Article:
Q. We have retired after many years overseas. We would like to find a competent lawyer to advise on both legal and financial matters. Does the general practitioner in law exist as it does in the medical profession? Or, is the lawyer a very specialized professional? How do we choose and what should we expect to pay for legal services. Quite a lot of information is available on how to select a physician, but we have not come across anything on how to select a lawyer.

A. Choosing any professional, whether it be a lawyer, doctor or accountant, requires a little bit of time, a little bit of skill, and a lot of luck.

Most lawyers tend to develop a specialty or two, and if they are competent, word of mouth brings them additional business in that same specialized area. Although the areas of specialization often tend to overlap (such as real estate and estate planning), most lawyers in the Washington metropolitan area cannot really claim to be general practitioners. The laws are becoming more and more complex. Thus, a criminal lawyer for example, has his or her hands full just keeping up with the state of the changing art. It would be quite difficult for that criminal lawyer to develop the same level of comptency in too many other specialized areas of the law.

However, from the needs you have described, you apparently are looking for a specialized lawyer yourselves. You have indicated that you want advice on real estate, other types of investments, taxes, wills and other related legal and financial matters. You are not looking for a criminal lawyer, nor are looking for an expert in litigation, securities and exchange regulations, communications or aviation law.

How do you find the lawyer in your particular community?

The best method, in my opinion, is to discuss your needs with your friends and acquaintances. Word of mouth is still the best recommendation for any professional. After all, if someone is not satisfied with a lawyer, it is doubtful if that lawyer will be reommended to anyone else. w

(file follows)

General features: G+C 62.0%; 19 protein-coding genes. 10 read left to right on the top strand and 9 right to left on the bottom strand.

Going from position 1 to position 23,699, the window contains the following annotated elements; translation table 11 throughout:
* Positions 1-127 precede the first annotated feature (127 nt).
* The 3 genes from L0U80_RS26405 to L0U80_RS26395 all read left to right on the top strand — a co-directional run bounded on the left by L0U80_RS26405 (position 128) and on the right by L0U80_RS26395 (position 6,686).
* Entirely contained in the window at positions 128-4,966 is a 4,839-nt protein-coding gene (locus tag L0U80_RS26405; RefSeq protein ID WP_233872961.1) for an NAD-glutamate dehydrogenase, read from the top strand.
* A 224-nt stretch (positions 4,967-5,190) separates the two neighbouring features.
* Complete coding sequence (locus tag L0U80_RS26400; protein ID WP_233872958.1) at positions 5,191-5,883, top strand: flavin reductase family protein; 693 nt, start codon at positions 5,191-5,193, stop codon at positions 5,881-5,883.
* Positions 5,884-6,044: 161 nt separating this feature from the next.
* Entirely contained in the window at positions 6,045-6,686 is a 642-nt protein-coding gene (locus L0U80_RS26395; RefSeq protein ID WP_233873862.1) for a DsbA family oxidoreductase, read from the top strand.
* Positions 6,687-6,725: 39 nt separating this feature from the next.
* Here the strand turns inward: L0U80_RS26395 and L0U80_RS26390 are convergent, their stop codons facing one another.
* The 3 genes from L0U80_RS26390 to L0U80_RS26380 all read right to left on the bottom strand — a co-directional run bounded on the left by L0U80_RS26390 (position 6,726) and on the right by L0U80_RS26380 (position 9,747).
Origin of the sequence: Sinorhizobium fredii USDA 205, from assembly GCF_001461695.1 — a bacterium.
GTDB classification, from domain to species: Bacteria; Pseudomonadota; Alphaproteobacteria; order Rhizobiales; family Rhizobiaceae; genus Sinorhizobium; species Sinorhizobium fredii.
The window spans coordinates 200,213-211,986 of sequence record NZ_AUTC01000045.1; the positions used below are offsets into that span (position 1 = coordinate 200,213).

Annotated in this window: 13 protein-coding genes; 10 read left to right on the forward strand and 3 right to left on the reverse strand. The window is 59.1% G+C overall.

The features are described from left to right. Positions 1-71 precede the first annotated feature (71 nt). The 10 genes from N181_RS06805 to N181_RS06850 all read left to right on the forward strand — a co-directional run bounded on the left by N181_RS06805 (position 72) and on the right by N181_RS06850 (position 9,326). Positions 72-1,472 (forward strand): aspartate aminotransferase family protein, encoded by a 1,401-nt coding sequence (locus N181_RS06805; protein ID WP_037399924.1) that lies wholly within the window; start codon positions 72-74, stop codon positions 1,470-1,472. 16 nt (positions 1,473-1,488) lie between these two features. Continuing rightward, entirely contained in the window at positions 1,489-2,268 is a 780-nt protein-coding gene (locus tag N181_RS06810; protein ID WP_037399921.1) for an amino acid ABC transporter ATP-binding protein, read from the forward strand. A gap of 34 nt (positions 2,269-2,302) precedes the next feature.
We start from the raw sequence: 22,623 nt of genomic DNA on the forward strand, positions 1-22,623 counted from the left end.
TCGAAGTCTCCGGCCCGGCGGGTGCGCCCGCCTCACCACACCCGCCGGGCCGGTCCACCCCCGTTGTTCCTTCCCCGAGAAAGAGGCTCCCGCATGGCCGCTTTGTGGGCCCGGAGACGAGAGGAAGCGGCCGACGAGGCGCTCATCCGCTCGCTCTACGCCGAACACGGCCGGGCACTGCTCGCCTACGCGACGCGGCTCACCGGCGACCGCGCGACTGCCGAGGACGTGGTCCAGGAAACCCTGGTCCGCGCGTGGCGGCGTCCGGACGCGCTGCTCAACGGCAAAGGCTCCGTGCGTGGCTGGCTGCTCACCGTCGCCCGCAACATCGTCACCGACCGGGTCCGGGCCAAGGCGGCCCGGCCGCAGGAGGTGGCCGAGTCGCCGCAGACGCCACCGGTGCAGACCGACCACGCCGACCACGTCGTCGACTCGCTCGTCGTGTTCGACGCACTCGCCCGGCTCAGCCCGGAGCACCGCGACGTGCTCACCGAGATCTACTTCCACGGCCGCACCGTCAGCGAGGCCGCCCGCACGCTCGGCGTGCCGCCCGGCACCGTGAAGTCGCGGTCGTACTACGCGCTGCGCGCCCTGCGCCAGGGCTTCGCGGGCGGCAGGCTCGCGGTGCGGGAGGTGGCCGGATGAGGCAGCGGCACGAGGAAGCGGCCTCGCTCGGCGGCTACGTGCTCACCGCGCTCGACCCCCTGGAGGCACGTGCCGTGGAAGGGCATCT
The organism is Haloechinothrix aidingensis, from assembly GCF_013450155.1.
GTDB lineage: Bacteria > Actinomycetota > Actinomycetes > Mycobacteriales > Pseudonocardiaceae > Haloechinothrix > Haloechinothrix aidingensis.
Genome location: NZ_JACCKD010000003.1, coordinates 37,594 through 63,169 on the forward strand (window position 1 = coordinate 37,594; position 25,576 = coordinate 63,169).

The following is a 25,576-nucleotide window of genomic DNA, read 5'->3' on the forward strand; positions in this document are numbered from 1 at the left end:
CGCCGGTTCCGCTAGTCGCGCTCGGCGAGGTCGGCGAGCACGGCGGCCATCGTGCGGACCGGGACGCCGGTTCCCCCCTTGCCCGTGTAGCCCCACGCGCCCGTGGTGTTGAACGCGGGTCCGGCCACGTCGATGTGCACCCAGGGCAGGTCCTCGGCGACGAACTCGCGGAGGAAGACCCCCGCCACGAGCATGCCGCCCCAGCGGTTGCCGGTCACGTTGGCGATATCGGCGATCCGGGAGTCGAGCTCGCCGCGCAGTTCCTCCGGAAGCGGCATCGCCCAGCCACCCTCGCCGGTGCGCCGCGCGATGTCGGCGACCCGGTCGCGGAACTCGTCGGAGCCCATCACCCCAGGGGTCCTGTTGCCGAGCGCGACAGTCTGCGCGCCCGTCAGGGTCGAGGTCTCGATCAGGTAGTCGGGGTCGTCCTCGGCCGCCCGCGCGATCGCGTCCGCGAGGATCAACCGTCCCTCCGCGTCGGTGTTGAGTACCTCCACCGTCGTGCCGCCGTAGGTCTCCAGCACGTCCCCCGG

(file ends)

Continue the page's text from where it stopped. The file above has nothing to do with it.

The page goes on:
Talk to your local banker; discuss this with a local real estate agent. You can also call the lawyer referral services of the local bar association in your area. For convenience purposes, the phone numbers for some of these services are listed below:

D.C. Bar Referral Service -- 638-1509

Montgomery County Bar Referral -- 762-4940

Prince Georges County Referral -- 277-1180

Alexandria Bar Referral -- 548-1105

Fairfax County Bar Referral -- 273-6860

Once you have obtained a name or two, contact that lawyer and discuss your needs openly and candidly. Find out whether the lawyer -- or law firm -- has time to devote and your needs, and whether there are other partners or associates connected with that lawyer so that you can obtain additional assistance, as and when needed.

There is nothing wrong with having an associate of the lawyer you hire to assist you, provided, of course that you are satisfied with the competence of -- and develop a good rapport with -- that lawyer.

The most important factor in developing a lawyer/client relationship is the rapport between the parties. If the lawyer is discourteous, rude, brusk or inattentive to your needs, you would be well advised to seek other professional counsel.

How much does the lawyer charge? It is essential that you find out the lawyer's charges before you enter into a business relationship. Many lawyers will have you sign a retainer agreement, spelling out the terms and conditions of the services rendered. If the lawyer is reluctant to discuss fees with you, you may be looking at trouble down the road.

Each of the bar associations listed above also have grievance committees in the event you are dissatisfied with your lawyer's services. However, before filing a complaint, discuss your concerns in writing with your lawyer. There may be a reasonable explaination, and it always is better to raise your concerns with the lawyer first.